Let $X$ be a normal space and let $U_{1}$, $U_{2}$ be open subsets of $X$ such that $X= U_{1} \cup U_{2}$. Show that there are open sets $V_{1}$ and $V_{2}$ such that $\overline{V_{1}} \subset U_{1}$, $\overline{V_{2}} \subset U_{2}$ and $X=V_{1} \cup V_{2}$.

What I've tried:

Note $X \setminus U_{2}$ is closed and $U_{1}$ is an open set containing it, hence by normality there is an open set $V_{1}$ such that $X \setminus U_{2} \subset V_{1} \subset \overline{V_{1}} \subset U_{1}$.

Similarly we can find an open set $V_{2}$ such that $X \setminus U_{1} \subset V_{2} \subset \overline{V_{2}} \subset U_{2}$.

Then from here I don't see how to conclude $X=V_{1} \cup V_{2}$. Perhaps this is a wrong approach. Can you please help?

  • $\begingroup$ After you have defined $V_1$, notice that $X = V_1 \cup U_2$. Try defining $V_2$ with that observation in mind. $\endgroup$ – yasmar Aug 10 '11 at 7:24

To reduce notational clutter, let $F_1 = X \setminus U_1$ and $F_2 = X \setminus U_2$. You’ve chosen open sets $V_1,V_2$ such that $F_2 \subseteq V_1 \subseteq \operatorname{cl}V_1\subseteq U_1$ and $F_1 \subseteq V_2 \subseteq \operatorname{cl}V_2\subseteq U_2$, and you’d like to show that $X = V_1 \cup V_2$. Unfortunately, you can’t guarantee this. Take $X$ to be $[0,1]$ with the usual topology, $U_1 = [0,1)$, and $U_2 = (0,1]$. Then $F_1 = \{1\}$, $F_2 = \{0\}$, and $V_1$ and $V_2$ could turn out to be $[0,1/4)$ and $(3/4,1]$, for instance. This shows that your idea won’t work as it stands.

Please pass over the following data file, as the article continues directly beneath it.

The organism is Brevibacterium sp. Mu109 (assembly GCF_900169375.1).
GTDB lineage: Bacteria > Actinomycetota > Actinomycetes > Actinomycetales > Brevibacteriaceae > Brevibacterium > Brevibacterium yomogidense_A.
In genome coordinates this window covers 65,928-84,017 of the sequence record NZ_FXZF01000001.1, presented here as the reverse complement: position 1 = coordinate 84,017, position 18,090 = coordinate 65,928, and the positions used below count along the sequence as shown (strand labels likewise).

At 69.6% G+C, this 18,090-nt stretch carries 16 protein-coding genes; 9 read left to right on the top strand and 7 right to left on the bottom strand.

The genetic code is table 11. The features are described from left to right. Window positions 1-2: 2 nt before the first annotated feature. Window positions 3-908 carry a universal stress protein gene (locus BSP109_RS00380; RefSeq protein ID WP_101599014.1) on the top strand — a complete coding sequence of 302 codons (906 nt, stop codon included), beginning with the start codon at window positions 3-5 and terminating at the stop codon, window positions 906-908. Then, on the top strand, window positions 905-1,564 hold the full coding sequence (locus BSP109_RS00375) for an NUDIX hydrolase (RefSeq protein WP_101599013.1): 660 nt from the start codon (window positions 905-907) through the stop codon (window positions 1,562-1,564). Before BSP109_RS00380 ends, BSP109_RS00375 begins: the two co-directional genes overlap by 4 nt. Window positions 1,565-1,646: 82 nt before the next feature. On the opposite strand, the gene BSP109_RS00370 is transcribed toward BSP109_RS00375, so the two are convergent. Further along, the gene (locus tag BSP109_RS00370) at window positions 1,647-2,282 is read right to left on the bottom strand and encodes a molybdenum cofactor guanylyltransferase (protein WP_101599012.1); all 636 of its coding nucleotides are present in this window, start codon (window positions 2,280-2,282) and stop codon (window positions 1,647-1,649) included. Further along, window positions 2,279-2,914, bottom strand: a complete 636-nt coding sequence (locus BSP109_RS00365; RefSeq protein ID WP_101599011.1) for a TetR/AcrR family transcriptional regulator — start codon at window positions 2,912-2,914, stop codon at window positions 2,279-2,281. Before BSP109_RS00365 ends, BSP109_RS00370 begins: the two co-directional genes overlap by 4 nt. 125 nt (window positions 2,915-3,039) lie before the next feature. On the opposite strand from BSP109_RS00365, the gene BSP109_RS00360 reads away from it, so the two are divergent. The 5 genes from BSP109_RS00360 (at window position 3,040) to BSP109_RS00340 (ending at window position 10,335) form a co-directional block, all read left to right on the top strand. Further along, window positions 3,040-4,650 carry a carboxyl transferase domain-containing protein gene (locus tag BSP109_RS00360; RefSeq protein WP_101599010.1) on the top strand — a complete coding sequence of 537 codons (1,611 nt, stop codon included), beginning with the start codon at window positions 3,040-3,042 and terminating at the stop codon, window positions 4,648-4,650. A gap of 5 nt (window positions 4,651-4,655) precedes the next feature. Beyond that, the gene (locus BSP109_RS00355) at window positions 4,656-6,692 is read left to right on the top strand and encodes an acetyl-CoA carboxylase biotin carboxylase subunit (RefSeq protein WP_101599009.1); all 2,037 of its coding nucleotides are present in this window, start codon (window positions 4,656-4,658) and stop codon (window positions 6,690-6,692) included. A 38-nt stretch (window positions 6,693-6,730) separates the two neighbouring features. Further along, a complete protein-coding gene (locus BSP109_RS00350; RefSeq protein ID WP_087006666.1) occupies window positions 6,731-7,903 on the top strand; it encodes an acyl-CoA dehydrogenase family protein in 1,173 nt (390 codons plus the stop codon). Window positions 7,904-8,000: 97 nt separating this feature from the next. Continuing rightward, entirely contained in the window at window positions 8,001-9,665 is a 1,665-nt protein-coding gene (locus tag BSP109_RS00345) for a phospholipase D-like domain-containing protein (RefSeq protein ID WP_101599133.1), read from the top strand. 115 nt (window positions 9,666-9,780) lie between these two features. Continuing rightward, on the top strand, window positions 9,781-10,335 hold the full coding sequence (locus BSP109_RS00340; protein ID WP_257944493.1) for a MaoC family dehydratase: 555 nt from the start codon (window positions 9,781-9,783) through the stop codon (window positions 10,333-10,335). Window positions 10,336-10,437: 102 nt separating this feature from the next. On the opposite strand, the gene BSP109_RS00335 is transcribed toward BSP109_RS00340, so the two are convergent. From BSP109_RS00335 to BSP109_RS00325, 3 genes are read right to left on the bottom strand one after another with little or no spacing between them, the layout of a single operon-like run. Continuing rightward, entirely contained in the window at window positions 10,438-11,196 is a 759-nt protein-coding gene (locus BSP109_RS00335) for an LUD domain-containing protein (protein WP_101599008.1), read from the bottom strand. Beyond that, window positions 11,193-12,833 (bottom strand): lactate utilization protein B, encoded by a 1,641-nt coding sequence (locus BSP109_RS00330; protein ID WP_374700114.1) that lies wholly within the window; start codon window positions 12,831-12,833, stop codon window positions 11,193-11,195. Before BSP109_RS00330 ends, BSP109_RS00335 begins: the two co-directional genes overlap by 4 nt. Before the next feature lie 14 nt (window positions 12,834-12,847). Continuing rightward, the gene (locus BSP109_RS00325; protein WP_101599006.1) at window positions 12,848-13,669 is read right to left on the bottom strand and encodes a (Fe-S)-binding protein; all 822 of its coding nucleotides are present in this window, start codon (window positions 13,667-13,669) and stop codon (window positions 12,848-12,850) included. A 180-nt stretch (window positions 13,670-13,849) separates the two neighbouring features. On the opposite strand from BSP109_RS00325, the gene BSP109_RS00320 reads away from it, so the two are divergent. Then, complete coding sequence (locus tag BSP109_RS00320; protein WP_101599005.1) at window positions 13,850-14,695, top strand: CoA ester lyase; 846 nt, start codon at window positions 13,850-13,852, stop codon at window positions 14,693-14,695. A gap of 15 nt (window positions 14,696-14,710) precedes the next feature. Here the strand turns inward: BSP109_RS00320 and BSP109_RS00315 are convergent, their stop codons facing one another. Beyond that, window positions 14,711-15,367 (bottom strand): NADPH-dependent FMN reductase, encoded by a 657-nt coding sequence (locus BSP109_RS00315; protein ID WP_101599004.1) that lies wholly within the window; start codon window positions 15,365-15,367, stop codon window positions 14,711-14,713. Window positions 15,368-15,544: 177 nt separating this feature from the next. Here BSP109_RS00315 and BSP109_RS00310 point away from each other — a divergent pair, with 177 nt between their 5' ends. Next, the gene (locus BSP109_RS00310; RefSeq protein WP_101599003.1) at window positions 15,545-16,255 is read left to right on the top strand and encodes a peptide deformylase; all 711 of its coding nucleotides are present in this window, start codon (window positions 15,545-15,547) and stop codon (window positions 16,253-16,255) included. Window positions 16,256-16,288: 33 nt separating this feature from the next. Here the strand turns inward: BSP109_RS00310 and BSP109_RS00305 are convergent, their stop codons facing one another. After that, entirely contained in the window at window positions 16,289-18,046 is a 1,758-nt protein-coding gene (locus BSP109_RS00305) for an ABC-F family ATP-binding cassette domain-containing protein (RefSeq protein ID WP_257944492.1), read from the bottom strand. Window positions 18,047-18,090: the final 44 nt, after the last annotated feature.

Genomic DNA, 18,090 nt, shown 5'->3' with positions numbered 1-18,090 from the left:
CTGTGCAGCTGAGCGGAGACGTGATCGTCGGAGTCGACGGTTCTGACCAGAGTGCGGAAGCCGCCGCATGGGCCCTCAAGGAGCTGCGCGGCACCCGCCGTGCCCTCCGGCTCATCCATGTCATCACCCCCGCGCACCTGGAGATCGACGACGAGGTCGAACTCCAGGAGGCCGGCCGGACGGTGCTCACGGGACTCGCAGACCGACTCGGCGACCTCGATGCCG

Notice that since $U_1 \cup U_2 = X$, $F_1 \cap F_2 = \varnothing$. That is, $F_1$ and $F_2$ are disjoint closed sets in the normal space $X$. Therefore there are open sets $V_1,V_2$ such that $F_1 \subseteq V_1$, $F_2 \subseteq V_2$, and $\operatorname{cl}V_1 \cap \operatorname{cl}V_2 = \varnothing$. Let $W_1 = X \setminus \operatorname{cl}V_1$ and $W_2 = X \setminus \operatorname{cl}V_2$; clearly these are open sets and $W_1 \cup W_2 = X$, so it only remains to show that $\operatorname{cl}W_1 \subseteq U_1$ and $\operatorname{cl}W_2 \subseteq U_2$, which isn’t too hard: clearly $X \setminus V_1$ is a closed set containing $W_1$, so $\operatorname{cl}W_1 \subseteq X \setminus V_1 \subseteq X \setminus F_1 = U_1$, and a similar computation shows that $\operatorname{cl}W_2 \subseteq U_2$.

  • $\begingroup$ can we really guarantee that $cl(V_{1}) \cap cl(V_{2}) = \emptyset$? I thought that we can say that $cl(V_{1}) \cap V_{2} = \emptyset$ and $cl(V_{2}) \cap V_{1} = \emptyset$. Does this implies what you wrote? Can you please explain that line? $\endgroup$ – user10 Aug 11 '11 at 2:12
  • $\begingroup$ @user10: By normality you can find disjoint open sets $G_1,G_2$ such that $F_1\subseteq G_1$ and $F_2\subseteq G_2$. Now apply normality again to find open sets $V_1,V_2$ such that $F_1\subseteq V_1\subseteq\operatorname{cl}V_1\subseteq G_1$ and $F_2\subseteq V_2\subseteq\operatorname{cl}V_2\subseteq G_2$. Then $\operatorname{cl}V_1\cap\operatorname{cl}V_2\subseteq G_1\cap G_2=\varnothing$. $\endgroup$ – Brian M. Scott Aug 11 '11 at 2:44

Your Answer

By clicking “Post Your Answer”, you agree to our terms of service, privacy policy and cookie policy

Not the answer you're looking for? Browse other questions tagged or ask your own question.